By 1984 the nine-month long Wallaby tours of Britain, France and North America were a thing of the past. Quick and cheap air-travel meant that a Test tour of the four Home Nations could be completed in two months but with only eighteen matches played instead of the thirty of earlier years. Varsity teams were no longer part of the schedule which favoured quality City or regional representative sides for the mid-week fixtures. The traditions of a game against Combined Services and a final tour match against the Barbarians were continued.

Tradition was also maintained with a visit by the touring party to Buckingham Palace to meet The Queen. During the audience Wallaby breakaway Chris Roche leant on an antique table which broke and crashed to the ground. Nick Farr-Jones related that Her Majesty put the visitors at ease with a laugh and a resumption of conversation.[7]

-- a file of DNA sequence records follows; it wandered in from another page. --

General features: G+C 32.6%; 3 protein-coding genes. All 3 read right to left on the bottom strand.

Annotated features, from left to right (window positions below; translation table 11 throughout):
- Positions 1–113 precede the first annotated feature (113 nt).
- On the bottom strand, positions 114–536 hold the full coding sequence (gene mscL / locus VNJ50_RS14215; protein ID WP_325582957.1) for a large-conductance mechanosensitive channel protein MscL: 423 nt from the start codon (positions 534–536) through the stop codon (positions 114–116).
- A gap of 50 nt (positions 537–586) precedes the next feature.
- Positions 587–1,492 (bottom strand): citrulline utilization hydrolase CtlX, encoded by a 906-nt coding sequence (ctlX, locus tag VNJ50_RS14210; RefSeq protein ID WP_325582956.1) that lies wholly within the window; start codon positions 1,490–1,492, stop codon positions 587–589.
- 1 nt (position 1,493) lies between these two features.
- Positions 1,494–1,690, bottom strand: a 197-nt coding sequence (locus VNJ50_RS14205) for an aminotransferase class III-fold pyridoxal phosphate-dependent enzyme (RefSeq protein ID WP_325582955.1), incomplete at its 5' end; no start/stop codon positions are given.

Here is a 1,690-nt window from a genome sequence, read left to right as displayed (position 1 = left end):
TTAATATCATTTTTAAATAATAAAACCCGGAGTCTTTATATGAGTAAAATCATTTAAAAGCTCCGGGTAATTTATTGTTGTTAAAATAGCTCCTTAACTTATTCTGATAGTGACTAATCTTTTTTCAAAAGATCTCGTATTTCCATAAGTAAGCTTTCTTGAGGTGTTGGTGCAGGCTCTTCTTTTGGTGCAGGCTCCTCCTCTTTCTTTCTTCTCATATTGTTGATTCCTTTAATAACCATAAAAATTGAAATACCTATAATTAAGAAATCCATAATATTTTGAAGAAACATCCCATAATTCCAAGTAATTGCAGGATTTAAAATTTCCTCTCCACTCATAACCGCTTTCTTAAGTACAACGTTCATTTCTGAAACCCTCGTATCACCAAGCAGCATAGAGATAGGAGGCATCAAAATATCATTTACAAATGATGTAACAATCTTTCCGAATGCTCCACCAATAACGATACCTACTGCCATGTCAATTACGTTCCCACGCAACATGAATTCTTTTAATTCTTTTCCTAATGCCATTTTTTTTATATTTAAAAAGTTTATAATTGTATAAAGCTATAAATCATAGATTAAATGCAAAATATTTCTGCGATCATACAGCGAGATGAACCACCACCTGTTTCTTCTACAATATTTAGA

Matches of the Tour[edit]

Scores and results list Australia's points tally first.
Date Opponent Location Result Score
Match 1 17 October London Division Twickenham, London Won 22–3
Match 2 20 October South and South West Division County Ground, Exeter Drew 12–12
Match 3 24 October Cardiff Cardiff Arms Park, Cardiff Lost 12–26
Match 4 27 October Combined Services Aldershot Military Stadium, Aldershot Won 44–9
Match 5 30 October Swansea St Helen's, Swansea Won 17–7
Match 6 3 November ENGLAND Twickenham, London Won 19–3
Match 7 6 November Midlands Division Welford Road, Leicester Won 21–8
Match 8 10 November IRELAND Lansdowne Road, Dublin Won 16–9